Lauren Dunec Hoang / Sunset Publishing
2. Add more succulents
Steal a leaf out landscape designer Joshua Stenzel‘s book and underplant potted succulents with tiny, rosettes of Sempervivum, S. ‘Cobweb Buttons’, and trailing sedum for a jewel-box effect. The baby succulents thrive with the same light and water conditions as their larger relatives and form a living mulch under bronze Kalanchoe orgyalis and variegated agave.
Thomas J. Story / Sunset Publishing
Thomas J. Story / Sunset Publishing
As the co-owner of Potted Store in LA, Annette Gutierrez never fails to wow us with her container designs and creative top-dressing. The crush of echeveria, sempervivum, and pencil-like Euphorbia tirucalli used as an underplanting for a small potted shrub steal the show.
Thomas J. Story / Sunset Publishing
3. Keep it clean
Cacti and gravel are a match made in heaven. The tiny stones are reminiscent of the cacti’s native desert environment and give an overall natural look. Dark gravel works particularly well to show off tiny white thimble cacti (Mammillaria gracilis v. fragilis) and miniature golden barrel cactus (Echinocactus grusonii).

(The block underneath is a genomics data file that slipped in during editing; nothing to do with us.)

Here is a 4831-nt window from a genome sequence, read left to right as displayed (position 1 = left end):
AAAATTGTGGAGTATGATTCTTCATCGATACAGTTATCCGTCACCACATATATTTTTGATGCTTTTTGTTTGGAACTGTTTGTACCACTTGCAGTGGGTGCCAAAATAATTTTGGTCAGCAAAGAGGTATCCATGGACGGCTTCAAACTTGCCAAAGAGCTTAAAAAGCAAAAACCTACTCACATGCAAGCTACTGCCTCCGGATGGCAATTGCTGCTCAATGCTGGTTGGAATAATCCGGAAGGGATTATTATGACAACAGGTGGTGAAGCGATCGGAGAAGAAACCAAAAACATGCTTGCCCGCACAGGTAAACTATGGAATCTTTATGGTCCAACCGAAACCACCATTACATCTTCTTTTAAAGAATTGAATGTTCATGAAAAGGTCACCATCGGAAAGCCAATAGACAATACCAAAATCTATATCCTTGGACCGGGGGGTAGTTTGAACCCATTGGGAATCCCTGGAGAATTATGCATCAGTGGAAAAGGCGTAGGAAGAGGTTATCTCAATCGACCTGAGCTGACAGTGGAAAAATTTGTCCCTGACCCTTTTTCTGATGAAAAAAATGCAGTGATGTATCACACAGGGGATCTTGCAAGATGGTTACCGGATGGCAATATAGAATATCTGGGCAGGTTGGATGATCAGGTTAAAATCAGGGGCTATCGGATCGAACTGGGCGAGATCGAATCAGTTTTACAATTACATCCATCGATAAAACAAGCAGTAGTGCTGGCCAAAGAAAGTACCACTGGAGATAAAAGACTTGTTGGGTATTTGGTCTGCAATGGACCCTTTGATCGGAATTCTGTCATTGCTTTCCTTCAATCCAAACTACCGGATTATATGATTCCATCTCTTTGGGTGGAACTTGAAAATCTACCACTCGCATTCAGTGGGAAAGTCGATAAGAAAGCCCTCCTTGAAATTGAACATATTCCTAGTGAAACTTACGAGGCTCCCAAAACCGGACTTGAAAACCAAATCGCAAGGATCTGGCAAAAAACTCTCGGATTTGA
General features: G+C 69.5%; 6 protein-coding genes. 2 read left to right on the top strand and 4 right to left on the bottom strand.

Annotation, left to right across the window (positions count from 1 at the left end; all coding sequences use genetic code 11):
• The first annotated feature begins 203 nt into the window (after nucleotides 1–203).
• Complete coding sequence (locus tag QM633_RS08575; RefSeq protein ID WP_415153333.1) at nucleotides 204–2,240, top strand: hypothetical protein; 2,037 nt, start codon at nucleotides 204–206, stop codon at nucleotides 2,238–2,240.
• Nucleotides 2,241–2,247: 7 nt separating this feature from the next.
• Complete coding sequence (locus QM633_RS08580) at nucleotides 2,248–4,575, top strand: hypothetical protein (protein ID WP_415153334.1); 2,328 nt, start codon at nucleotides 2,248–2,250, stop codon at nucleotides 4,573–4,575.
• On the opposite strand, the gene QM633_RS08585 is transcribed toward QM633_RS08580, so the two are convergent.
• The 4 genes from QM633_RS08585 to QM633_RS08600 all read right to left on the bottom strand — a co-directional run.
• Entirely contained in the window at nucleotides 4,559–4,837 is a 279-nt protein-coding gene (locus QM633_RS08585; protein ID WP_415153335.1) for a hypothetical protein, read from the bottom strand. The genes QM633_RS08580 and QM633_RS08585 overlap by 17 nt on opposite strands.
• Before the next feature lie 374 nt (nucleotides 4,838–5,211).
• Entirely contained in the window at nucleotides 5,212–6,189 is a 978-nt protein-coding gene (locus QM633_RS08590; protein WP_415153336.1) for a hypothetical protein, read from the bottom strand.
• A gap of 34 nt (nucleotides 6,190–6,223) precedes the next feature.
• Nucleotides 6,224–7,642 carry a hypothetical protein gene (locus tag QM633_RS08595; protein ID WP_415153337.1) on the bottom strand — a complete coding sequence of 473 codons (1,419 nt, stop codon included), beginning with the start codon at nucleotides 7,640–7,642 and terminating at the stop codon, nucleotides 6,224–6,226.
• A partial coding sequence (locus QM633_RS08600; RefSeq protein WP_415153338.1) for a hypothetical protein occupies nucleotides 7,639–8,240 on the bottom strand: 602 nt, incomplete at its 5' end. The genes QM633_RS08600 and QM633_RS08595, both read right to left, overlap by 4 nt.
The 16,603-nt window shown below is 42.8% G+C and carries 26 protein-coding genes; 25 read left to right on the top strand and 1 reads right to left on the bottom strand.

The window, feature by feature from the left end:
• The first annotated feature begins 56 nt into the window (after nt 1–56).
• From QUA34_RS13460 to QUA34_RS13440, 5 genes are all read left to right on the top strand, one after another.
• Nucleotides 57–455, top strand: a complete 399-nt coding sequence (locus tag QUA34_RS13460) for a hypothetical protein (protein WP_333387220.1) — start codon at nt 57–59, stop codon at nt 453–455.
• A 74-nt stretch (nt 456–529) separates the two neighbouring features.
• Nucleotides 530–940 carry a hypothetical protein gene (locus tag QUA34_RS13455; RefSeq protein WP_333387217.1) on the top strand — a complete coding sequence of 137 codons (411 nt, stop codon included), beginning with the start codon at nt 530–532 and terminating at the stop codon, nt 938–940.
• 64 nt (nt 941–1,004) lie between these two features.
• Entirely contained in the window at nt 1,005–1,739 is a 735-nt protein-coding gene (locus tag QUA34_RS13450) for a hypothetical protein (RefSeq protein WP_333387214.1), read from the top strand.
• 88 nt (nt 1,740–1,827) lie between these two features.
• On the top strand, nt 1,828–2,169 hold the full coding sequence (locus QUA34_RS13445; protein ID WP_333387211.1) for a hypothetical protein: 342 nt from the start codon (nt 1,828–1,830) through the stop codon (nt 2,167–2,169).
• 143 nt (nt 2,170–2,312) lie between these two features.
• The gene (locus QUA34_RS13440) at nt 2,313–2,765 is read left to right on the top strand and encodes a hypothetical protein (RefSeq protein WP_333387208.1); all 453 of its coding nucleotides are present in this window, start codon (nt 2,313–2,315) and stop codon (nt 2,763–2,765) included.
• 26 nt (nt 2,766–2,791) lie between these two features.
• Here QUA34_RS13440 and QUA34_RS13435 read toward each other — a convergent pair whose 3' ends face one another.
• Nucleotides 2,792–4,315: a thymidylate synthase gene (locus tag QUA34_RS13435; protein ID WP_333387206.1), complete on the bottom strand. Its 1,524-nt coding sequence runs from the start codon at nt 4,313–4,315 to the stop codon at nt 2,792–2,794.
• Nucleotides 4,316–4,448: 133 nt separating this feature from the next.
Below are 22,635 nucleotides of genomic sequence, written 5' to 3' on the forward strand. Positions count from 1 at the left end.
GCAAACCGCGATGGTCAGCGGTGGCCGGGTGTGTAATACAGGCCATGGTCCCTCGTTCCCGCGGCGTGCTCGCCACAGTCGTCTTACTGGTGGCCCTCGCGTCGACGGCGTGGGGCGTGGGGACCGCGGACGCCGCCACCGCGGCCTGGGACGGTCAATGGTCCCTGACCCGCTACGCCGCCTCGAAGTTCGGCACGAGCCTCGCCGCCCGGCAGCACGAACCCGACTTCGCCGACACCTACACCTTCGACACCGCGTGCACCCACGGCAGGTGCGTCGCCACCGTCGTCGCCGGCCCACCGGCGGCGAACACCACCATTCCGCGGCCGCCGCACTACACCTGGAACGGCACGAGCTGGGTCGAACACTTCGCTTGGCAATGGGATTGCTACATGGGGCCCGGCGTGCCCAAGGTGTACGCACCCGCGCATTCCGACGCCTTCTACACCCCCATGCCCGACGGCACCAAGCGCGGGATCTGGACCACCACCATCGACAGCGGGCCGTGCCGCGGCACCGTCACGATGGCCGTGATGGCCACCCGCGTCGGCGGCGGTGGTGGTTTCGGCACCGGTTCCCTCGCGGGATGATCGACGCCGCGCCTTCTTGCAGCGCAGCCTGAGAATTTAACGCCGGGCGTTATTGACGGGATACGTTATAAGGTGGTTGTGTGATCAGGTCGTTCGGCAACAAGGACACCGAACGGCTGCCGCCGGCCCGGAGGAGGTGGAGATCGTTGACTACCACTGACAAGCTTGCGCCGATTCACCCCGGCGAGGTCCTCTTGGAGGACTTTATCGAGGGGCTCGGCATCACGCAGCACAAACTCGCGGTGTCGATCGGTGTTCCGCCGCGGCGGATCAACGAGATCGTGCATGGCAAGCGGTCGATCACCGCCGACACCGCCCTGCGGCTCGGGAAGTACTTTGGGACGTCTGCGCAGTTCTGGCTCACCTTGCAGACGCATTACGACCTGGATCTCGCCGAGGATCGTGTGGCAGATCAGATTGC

Thomas J. Story / Sunset Publishing
Thomas J. Story / Sunset Publishing
I’ve always taken a “good enough” approach to life.
For example, if I can find a clean pair of pants and a shirt, then what I’m wearing, even if it’s a decade old, is good enough.
Once we put in an irrigation system and a lawn and threw in some plants, the yard was good enough.
And when you put a plant — be it shrub or tree or something else entirely — into a pot, that’s certainly good enough.
Heck, after our first draft of this column, I figured that was more than good enough, too.
That philosophy may not be the most intellectually challenging, I suppose, and might not be ideal for getting me to push myself to grow and expand my horizons, of course.
But in my mind it’s — everyone say it now — good enough.
For Marcia, not so much.
Which is how we’ve found ourselves with a garden that will never be completed, that changes every year like the living, growing thing it is. And yes, she was most certainly right about it never being done.
And how Marcia found herself looking at the tops of our just-planted pots and contemplating what she could do with the unused real estate. As it turns out, it was a lot.
As for the column, it did get better with a little polishing, come to think of it.
Actually, the one area I can think of where Marcia has adopted the “good enough” stance and I’m saying it’s never good enough turns out to be weeding.
So, while she explains why filling in the tops of pots can be a very good thing (
How very Martha Stewart of Dennis), I’m headed out, weeder in hand, to fight a never-ending war.
I came up with the idea for this column when I looked at the surface of the pots that flank our front entry.